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Hello,
I wrote a simple program which allows to test the number in double type. The objective is to read an xml file according to the decimal symbol chosen by the user.

when the user changes the configuration of decimal symbol the program must work with this modification without changing each time the xml file.

so how do I process my code to make the value="1,2" acceptable even if the user changes their decimal symbol?

What I have tried:

C#
XDocument xdoc = XDocument.Parse(Properties.Resources.Number);
          string number = xdoc.Element("Number").Attribute("value").Value;

          double result;
          var isDouble = Double.TryParse(number, out result);
          if (!isDouble)
              Console.WriteLine("Error:Number is not a double");
          else
              Console.WriteLine("Congratulations: it's a Double number");


XML
<?xml version="1.0" encoding="utf-8"?>
<Number value="1,2" />
Posted
Updated 1-Mar-22 0:41am
Comments
englebart 11-Mar-22 20:10pm
   
This seems like a very hard problem to solve. You should probably require the name of the locale in addition to the number.

Is 1,000
- one thousand or
- one with accuracy expressed to the 3rd decimal position (thousandths)

It depends on your locale! Therefore locale is a required input.

It depends on how much "change" you allow the user to make.

A simple change of locale so that instead of a valid number being in UK format "ddd,ddd,ddd.ddd" but in German "ddd.ddd.ddd,ddd", or Indian "dd,dd,dd,ddd.ddd" is relatively simple: you specify the locale being used to parse the number: Double.TryParse Method (System) | Microsoft Docs[^]
But any "data specific" formatting such as "ddd#ddd#ddd/ddd" would require you to process the string manually and convert the number yourself.
   
Comments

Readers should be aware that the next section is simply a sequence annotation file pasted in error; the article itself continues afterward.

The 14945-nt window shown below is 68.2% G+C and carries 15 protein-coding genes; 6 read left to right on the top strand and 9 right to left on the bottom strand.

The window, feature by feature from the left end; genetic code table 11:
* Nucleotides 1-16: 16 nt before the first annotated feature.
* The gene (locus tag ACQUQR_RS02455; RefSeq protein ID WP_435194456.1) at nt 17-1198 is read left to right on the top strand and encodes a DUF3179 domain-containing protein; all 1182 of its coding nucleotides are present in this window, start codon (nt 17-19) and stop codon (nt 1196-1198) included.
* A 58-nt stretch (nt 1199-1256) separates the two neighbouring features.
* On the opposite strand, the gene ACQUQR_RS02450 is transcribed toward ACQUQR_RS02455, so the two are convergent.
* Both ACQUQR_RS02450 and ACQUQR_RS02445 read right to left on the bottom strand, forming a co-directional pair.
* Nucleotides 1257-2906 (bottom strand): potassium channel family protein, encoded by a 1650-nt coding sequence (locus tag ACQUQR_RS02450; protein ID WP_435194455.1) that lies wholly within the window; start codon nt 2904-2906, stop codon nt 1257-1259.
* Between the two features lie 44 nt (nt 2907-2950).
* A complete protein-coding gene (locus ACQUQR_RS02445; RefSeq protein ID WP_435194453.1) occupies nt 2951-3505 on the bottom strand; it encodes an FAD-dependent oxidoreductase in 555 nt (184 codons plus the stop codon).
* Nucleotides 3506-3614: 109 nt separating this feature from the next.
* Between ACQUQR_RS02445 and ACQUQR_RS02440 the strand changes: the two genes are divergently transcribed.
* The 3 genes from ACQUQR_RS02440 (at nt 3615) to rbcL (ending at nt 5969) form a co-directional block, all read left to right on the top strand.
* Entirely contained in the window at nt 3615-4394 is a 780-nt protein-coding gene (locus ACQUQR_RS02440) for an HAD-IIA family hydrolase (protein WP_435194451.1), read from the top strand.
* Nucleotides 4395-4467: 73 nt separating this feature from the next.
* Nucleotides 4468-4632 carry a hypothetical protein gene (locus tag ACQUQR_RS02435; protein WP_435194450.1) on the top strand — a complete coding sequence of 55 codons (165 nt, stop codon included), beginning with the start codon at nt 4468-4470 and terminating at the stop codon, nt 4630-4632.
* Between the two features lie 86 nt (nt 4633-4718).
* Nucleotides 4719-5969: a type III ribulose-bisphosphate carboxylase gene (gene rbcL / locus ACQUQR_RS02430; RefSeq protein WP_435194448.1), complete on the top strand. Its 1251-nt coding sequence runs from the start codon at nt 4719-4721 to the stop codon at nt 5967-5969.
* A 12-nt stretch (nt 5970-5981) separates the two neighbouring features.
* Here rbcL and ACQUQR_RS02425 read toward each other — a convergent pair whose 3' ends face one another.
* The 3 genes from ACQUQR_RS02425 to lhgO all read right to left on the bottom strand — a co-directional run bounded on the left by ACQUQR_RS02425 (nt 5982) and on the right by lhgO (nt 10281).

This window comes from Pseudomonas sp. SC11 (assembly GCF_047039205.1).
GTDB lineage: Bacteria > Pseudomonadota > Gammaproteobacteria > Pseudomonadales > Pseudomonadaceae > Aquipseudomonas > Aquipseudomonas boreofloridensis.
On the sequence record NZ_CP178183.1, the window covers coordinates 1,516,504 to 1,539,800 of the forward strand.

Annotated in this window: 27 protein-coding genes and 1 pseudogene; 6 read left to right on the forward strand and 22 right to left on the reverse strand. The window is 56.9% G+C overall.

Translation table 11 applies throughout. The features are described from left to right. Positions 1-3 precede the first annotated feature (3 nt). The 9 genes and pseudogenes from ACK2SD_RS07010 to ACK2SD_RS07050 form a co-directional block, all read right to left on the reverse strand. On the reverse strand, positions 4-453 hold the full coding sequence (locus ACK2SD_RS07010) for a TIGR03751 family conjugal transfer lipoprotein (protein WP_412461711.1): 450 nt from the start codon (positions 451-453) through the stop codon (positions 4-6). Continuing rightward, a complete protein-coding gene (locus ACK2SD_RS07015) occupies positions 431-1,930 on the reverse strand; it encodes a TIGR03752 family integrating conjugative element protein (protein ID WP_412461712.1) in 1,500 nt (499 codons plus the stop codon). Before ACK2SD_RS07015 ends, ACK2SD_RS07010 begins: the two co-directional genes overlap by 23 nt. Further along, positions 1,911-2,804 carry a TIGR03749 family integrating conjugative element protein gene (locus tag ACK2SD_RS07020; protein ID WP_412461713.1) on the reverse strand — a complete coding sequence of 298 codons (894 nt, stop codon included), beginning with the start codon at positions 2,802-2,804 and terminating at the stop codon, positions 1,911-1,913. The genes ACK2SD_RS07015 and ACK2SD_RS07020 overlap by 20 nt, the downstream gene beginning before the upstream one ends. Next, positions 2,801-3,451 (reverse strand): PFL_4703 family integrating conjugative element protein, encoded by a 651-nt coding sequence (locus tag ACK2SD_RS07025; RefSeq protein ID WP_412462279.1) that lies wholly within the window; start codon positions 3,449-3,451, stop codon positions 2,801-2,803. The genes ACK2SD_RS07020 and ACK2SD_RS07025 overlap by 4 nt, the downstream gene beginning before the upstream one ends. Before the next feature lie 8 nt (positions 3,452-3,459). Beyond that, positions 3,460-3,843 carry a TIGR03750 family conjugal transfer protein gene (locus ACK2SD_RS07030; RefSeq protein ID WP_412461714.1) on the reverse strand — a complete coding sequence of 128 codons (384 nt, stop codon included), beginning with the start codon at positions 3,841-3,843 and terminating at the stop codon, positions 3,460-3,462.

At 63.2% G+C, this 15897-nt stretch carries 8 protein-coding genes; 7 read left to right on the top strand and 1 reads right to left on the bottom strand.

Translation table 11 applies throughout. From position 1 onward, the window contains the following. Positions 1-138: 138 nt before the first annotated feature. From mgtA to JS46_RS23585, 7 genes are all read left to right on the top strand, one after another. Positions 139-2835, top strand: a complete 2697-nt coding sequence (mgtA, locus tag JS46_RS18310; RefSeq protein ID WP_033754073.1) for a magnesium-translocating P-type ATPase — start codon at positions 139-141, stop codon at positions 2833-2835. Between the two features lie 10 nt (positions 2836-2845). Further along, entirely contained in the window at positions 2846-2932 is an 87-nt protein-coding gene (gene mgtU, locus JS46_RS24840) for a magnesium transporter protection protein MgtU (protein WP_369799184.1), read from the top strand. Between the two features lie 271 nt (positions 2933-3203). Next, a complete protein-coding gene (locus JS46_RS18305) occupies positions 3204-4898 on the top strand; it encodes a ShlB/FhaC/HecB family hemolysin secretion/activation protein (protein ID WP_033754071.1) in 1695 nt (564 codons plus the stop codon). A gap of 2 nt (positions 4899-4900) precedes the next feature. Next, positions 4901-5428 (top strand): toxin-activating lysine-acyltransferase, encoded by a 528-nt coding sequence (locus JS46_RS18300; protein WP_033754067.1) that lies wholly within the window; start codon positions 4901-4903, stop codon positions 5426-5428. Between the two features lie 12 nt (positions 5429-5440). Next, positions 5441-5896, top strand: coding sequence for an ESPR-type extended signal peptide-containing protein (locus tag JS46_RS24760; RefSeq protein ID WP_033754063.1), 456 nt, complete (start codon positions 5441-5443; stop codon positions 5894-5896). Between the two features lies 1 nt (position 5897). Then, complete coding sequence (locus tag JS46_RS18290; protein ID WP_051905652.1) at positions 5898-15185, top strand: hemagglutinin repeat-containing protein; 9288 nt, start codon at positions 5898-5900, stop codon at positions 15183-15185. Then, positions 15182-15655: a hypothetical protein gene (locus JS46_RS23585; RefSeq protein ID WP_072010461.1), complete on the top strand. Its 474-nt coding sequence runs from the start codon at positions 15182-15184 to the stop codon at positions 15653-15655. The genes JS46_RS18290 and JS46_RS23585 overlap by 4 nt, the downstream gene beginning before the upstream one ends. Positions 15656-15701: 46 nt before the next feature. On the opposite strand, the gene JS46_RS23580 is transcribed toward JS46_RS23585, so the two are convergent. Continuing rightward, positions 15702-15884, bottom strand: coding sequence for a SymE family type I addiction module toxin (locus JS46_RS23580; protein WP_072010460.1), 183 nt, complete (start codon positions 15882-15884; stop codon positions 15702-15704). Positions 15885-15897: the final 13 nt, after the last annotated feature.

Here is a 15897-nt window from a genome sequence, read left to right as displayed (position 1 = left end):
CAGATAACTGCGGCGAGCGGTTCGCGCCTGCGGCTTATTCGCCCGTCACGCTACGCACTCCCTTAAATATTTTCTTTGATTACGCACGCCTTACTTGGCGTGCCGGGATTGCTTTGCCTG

Maciej Los 3-Mar-22 6:45am
   
5ed!
You'll need to specify a custom NumberFormatInfo instance:
C#
string number = "1,2";

var provider = new System.Globalization.NumberFormatInfo
{
    NumberDecimalSeparator = ",",
    NumberGroupSeparator = "",
};

bool isDouble = double.TryParse(number, System.Globalization.NumberStyles.Float, provider, out double result);
   
Comments
Maciej Los 3-Mar-22 6:45am
   
5ed!
To add to Richard Deemings answer, if I understand correctly, you don't know whether the specified string uses a comma or a dot as the decimal separator. I'm not sure if you work with thousand separators, but you could get 1.000,00 as well as 1,000.00 and both would be valid. This is a huge issue for me as I'm Dutch, where we use a comma as decimal separator, but many computers and keyboards have an international layout.

I use the following code, which basically checks the first instance of a dot or a comma. If a dot is the first one, then the comma is the decimal separator and if the comma is the first one, then the dot is the decimal separator (if one doesn't appear it's -1 and the other is the first one and if neither appear it doesn't really matter anyway).
Richard's code would then be something like (taken from production code):
C#
var value = "1.000,00"; // or 1,000.00

var indexOfDot = value.IndexOf('.');
var indexOfComma = value.IndexOf(',');
var numberFormat = new NumberFormatInfo
{
    NumberDecimalSeparator = indexOfComma > indexOfDot ? "," : ".",
    NumberGroupSeparator = indexOfComma > indexOfDot ? "." : ","
};
var success = decimal.TryParse(value, NumberStyles.Number, numberFormat, out var parsedValue);
if (success)
{
    // Use parsedValue, which now has your decimal.
}
else
{
    // The string is not a valid decimal.
}
   
Comments
Maciej Los 3-Mar-22 6:45am
   
5ed!

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